Anything and everything that can be done digitally that can interact seamlessly with me and doesn't require me to jump back and forth between multiple different apps is going to deliver an amazing experience for me. That was kind of a six-month “day in the life” right there, but you can see how it kind of all comes together into how I want to interact and how I want my financial institution to interact with me.
ERIN DANGLER: Do payment providers really need to become omnichannel? How important is that they move towards this omnichannel solution?
MELISSA KOPP: If we're talking about payment providers, I'll use FIS as an example. I think that that becomes increasingly important because of many things, but most of all because of data.
Here at FIS, we have pretty much all the spokes on the wheel: We have partners we work with and clients who are e-commerce providers. We do a lot with Google. We do a lot with Amazon. A lot of businesses and merchants that are online-only, that’s our e-commerce space.
We partner with the physical brick-and-mortar stores, as well, merchants across the globe. Then we have our financial institutions. Then we have integrated payment providers that cross many realms, but all of the different ways and people you could pay are within the ecosystem here.
And the reason that becomes important (this isn't a commercial for FIS) is because we can pull data from all of those points. We can help supply that back to the financial institution so they can make informed decisions, so they can understand where gaps may lie within their cardholder experience and determine where they are going to ultimately take that.
So I think it's really important for payments providers to have visibility into the entire spectrum so that they can help deliver that back to their partners and to their financial institutions. Because if we're not playing in a various space, that means they're going to go somewhere else.
ERIN DANGLER: Have you seen payment providers racing to become omnichannel because of [the pandemic]?
MELISSA KOPP: Well, I think, from my payments provider perspective, a lot of consolidation occurred in the market [pre-pandemic].
Without naming too many names, there were several acquisitions and mergers that took place. FIS had had a large one with the acquisition of Worldpay that took place prior to the pandemic, which was good because it combined ecosystems: from the FIS perspective, large issuing presence in the market globally, and with Worldpay, large acquiring large merchant presence globally.
Bringing those two together ahead of [the pandemic] set the stage for our clients to be able to understand the payments ecosystem, to plug and play and to start identifying synergies between the issuing and the acquiring space.
I think we talked about this prior: Gone are the days where it's financial institution versus merchant., because at the end of the day, we all have the same goal, and that's to enable a seamless commerce experience, whether that's online or in a physical store or in an app. You need to enable that experience for your cardholder, and we have to come together to do it. So, partnering with someone who understands that entire ecosystem and has access points within that entire ecosystem, you're going to be ahead of the game.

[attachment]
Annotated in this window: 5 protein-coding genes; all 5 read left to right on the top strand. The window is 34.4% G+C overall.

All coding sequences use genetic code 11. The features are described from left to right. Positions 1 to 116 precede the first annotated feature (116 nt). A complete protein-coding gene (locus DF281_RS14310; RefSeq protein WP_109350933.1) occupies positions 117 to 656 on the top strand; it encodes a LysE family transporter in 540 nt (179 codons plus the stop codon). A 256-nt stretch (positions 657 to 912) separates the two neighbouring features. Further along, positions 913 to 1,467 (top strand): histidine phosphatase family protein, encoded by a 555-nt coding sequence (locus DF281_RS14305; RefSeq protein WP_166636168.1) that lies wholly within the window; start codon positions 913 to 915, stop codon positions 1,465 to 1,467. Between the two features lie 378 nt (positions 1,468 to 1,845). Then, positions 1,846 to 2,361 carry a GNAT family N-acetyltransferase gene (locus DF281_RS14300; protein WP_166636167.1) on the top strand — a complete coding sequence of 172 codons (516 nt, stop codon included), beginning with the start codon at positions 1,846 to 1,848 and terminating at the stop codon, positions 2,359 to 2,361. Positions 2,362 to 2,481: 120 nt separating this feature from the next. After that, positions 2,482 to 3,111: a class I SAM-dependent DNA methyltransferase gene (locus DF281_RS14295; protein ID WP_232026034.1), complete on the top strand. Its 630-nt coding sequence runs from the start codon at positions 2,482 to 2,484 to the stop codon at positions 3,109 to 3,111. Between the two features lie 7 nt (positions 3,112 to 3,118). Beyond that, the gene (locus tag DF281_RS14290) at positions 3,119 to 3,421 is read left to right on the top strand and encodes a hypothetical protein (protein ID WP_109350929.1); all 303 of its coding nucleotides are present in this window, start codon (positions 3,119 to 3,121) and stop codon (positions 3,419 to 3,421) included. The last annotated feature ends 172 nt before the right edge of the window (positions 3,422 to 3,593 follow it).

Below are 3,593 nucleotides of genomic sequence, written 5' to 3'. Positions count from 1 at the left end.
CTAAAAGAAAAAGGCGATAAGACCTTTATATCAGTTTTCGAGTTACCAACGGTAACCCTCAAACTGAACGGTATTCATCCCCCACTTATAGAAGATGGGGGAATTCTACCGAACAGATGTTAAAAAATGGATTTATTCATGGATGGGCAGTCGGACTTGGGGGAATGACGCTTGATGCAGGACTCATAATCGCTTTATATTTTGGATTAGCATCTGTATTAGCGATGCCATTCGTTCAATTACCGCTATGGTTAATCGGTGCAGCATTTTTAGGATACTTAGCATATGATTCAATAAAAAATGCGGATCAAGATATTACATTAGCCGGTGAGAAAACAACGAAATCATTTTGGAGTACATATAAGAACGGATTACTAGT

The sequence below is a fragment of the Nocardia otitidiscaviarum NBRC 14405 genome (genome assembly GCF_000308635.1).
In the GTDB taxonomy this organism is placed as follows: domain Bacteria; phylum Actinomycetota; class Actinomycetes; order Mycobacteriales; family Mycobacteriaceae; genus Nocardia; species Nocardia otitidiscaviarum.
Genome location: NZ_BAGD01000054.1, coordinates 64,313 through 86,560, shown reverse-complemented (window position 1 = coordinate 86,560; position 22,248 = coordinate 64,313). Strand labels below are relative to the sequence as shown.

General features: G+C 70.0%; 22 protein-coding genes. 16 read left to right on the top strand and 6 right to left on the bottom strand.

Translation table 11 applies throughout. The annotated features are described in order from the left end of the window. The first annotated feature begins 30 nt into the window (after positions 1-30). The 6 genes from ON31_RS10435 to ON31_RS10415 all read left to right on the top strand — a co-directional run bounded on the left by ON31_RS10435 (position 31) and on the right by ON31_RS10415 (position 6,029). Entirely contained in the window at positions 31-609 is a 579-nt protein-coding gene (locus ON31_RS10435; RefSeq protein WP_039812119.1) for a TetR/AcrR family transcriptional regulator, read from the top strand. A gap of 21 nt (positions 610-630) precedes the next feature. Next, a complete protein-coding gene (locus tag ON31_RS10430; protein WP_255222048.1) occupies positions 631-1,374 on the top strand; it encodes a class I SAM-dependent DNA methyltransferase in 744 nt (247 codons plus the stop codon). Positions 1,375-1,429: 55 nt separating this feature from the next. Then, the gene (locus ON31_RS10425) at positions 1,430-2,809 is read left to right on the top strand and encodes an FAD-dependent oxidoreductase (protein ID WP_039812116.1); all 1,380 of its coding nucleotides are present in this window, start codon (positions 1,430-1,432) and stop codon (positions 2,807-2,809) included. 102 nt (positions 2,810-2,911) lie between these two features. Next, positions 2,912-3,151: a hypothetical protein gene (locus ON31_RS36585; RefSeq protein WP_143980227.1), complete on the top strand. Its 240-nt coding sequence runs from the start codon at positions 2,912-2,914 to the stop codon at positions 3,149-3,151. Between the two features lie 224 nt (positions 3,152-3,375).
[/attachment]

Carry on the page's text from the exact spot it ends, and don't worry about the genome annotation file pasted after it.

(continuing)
ERIN DANGLER: Well Melissa, this has been a fascinating conversation, and you've inspired me to rethink some of these things, because I personally have been getting very frustrated with my cardholder experience. I need to up my game and find some financial institutions that are going to work better with me so that I can have a better customer experience. Do you have any parting words of wisdom for us before we say goodbye today?
MELISSA KOPP: If our financial institutions need some inspiration, they can find plenty of companies that have already implemented fantastic omnichannel user experiences. We mentioned a few. There are pieces and parts we can take from Disney, and we're always learning from Amazon. Just think about it as a card holder: When you interact, what are the important things to you?
What are the easy little seamless things, like popping up my card number when I'm shopping; or, when I have to type in my three-digit code, popping up the really large screen with the numbers on it versus having me type on my regular keyboard. Think about those little pieces and parts that make that checkout experience more convenient. And invest in self-service, my goodness! That's where we are. We all, as consumers, want to do everything from our phone. So take a really hard look at the tools that you have within your self-service functionality and start to remove friction. Develop a simple flow.
That's a lot. Not everyone is going to be able to do all of what we talked about. So just find one or two areas, you know, where your organization can make changes. Or I think you risk being disrupted.
ERIN DANGLER: Melissa Kopp is director of business development at FIS
That’s it for Financial Futures. See you again next time when we take a deeper dive into P2P payment apps and how they are changing the game.